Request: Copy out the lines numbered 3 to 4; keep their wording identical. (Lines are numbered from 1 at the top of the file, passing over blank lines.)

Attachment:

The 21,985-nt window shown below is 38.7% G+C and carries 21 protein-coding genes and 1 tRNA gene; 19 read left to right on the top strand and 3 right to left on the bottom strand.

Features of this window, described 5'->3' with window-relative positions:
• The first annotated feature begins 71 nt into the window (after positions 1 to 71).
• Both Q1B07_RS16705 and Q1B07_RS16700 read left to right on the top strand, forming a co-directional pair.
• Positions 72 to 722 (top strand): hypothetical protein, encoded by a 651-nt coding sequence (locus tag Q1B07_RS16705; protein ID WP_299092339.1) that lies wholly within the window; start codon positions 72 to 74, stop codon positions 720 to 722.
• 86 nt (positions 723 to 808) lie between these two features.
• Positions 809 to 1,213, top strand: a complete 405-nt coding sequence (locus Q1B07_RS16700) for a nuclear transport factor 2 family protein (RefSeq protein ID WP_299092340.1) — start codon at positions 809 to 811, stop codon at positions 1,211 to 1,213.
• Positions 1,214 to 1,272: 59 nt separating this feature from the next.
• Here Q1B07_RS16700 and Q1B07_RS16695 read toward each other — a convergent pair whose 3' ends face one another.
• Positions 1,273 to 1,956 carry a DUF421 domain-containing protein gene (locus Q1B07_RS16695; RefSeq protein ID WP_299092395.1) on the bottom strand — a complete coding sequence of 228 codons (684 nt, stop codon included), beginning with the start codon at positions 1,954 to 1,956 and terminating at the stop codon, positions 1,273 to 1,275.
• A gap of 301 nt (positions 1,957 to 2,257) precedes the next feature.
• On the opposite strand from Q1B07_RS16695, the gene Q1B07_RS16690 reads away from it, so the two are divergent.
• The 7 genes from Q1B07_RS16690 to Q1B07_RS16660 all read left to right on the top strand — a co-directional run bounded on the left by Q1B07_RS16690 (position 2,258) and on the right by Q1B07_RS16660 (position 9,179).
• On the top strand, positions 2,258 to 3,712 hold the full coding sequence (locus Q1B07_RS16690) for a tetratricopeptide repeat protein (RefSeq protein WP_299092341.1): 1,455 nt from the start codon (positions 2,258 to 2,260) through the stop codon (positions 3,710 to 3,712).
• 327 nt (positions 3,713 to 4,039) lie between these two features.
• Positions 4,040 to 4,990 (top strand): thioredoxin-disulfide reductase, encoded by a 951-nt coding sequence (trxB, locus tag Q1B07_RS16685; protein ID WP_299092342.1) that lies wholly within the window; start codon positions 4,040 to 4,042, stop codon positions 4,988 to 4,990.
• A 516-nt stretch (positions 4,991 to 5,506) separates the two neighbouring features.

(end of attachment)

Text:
• The first annotated feature begins 71 nt into the window (after positions 1 to 71).
• Both Q1B07_RS16705 and Q1B07_RS16700 read left to right on the top strand, forming a co-directional pair.